All this talk about EDC and pretty pictures almost always show a knife in the mix.  If you’ve given serious thought to what you’re carrying and why, you have considered the reasons for carrying and using one.  Whether rescue, secondary weapon, work-related or opening cartons of coke at your local movie set, the reasons vary.  As do the knife designs.  A fixed blade is a serious tool and for the same very specific reasons.  Colonel Blades, has designed their Low Vz (Pro) models with those considerations in mind.  They Colonel and NCO LowVz models are specific, mission-oriented curved blade knives, intended with a specific application.  I read somewhere that you should be wary of someone who does one thing, because they probably do it very well.  This is clearly the case with the Colonel.  If you’re getting hungry right now, it’s just years of subliminal advertising and you should ignore it.  With all seriousness, the veteran-operated company has put a lot of time and commitment into the LowVz, and it is evident the moment you hold one.


The reasons for carrying a fixed blade are specific to the need for, and actual design of the blade.  ColonelBlades focuses their application on defensive use, and instinctive movement for that purpose.  The shape of the blade, as well as the intended draw and target are similar to the movements and steps of drawing, presenting and applying a firearm.  The idea is that you are used to punching out a handgun, and that muscle memory can be harnessed for your blade.  But the functionality doesn’t stop there.  A fixed knife allows faster access to the working part of what you need, the cutting surface.  Whatever you need it for, it’s there faster.  As a functioning tool for geared up, multi-layered or restrictive environments, the fixed blade clearly saves several steps in deployment and application.  Regarding application, Colonel Blades goes a step further than any other knife company I have seen.  They encourage proper training with their product, provide a trainer/inert model to train with, and reference an impressive lineup of designers and instructors who can deliver the knowledge to everyday consumer, or a high speed operator.  That roster includes Al and Nico Salvitti, Tom Spooner, and JD Potynksy of NorthernRed.  To the serious user in a market flooded with product-only mentality, this is huge.  If you think of a knife as a historical extension of a sword almost everyone carried back in the day, then training with it is a necessary thing.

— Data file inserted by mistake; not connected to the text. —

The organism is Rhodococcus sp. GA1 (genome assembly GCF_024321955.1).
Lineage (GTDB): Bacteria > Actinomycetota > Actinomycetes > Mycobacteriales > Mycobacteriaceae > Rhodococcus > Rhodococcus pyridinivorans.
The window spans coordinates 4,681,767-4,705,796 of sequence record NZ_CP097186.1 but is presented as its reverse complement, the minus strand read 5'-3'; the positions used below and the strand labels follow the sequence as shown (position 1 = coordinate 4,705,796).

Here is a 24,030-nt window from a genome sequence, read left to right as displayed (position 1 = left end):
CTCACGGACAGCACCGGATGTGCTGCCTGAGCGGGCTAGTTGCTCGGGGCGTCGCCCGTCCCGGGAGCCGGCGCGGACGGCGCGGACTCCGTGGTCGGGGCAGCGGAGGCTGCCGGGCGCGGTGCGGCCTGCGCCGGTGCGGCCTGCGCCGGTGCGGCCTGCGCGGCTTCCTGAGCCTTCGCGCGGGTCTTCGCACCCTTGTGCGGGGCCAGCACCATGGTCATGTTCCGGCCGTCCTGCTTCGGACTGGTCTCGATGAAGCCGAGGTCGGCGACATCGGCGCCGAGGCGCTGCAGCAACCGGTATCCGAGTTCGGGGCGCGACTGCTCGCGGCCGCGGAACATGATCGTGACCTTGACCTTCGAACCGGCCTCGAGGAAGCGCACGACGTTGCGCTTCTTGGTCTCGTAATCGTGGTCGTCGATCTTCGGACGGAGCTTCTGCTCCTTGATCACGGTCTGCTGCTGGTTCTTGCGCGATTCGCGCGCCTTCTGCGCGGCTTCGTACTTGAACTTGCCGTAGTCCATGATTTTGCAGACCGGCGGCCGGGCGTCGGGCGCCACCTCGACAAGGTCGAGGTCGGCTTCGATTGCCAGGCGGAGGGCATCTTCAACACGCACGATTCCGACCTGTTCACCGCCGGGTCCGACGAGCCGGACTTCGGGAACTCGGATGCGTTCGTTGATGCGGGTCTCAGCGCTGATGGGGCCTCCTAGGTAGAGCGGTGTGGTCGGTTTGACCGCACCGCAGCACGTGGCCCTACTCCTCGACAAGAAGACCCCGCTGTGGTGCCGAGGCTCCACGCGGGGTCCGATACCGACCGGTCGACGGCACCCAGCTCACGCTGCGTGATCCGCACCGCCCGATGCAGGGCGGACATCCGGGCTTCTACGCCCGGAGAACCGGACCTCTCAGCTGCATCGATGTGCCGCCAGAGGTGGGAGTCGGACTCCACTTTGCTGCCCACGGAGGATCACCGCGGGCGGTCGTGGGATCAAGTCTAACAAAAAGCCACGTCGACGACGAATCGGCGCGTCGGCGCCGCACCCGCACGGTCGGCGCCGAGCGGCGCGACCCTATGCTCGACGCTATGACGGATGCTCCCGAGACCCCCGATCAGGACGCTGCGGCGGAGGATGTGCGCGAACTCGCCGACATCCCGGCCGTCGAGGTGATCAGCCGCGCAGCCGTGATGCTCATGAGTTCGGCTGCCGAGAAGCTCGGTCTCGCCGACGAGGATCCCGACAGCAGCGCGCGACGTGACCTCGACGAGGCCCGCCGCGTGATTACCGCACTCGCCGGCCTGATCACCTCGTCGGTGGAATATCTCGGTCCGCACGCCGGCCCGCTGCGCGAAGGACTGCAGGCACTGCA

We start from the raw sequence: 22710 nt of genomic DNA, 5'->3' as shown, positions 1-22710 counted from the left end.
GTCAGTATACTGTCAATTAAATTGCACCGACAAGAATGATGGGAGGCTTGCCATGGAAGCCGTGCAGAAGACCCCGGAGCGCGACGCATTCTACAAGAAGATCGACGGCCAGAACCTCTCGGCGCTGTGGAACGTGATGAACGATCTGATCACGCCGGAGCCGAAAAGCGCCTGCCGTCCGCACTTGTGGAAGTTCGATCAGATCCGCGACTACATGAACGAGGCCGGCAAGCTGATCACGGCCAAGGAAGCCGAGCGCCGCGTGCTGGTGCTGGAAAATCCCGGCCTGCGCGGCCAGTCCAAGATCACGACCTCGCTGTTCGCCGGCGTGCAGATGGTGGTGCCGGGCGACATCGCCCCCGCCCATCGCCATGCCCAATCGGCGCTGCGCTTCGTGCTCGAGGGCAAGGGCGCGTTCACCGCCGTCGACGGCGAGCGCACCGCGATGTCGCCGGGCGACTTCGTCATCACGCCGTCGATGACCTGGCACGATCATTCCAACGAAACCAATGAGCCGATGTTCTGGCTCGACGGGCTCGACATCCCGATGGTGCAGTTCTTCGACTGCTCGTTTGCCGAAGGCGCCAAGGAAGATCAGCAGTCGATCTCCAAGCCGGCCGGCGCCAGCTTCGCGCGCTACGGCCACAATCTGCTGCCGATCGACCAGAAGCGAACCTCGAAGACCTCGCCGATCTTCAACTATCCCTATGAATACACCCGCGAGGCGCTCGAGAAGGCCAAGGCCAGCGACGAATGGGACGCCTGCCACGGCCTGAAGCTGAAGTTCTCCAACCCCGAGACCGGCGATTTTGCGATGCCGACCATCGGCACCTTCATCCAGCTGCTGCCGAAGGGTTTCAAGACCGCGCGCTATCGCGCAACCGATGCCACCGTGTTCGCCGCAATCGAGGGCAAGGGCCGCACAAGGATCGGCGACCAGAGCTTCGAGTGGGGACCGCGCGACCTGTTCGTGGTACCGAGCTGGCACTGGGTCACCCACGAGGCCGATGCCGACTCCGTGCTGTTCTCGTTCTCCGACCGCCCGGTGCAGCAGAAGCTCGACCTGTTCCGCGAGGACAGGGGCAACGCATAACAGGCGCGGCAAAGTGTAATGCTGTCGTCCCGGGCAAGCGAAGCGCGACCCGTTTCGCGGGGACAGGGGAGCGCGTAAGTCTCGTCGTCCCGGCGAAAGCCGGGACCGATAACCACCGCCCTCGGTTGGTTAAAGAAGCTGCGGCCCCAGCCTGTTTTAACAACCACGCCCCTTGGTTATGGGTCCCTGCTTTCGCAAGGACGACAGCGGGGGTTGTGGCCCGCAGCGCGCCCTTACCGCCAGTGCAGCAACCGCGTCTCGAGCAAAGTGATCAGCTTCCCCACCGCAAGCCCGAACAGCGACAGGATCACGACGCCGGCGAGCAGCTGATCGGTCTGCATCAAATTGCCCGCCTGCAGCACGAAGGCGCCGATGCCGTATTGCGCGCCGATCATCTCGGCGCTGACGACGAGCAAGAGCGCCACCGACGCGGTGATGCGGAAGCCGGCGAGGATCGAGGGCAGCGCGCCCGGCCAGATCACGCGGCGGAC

Most of us know that guy (or gal) often called “Tackleberry.”  But while the armed-to-the teeth Police Academy character is a fun analogy, he knew how to use all of the tool he carried.  The Tackleberry’s of tactical world are affectionately named for carrying too much crap, without knowing how to use it all.  This often involves more than one blade, strategically placed somewhere on their person.  However few go out of their way to consider beyond intricate placement of these tools.  ColonelBlade’s affiliation with staff of the NorthernRed training team, the Salvitti family and Bravo Company USA opens up a world of knowledge to the customer.  It’s like a pop-up add you really need to click on.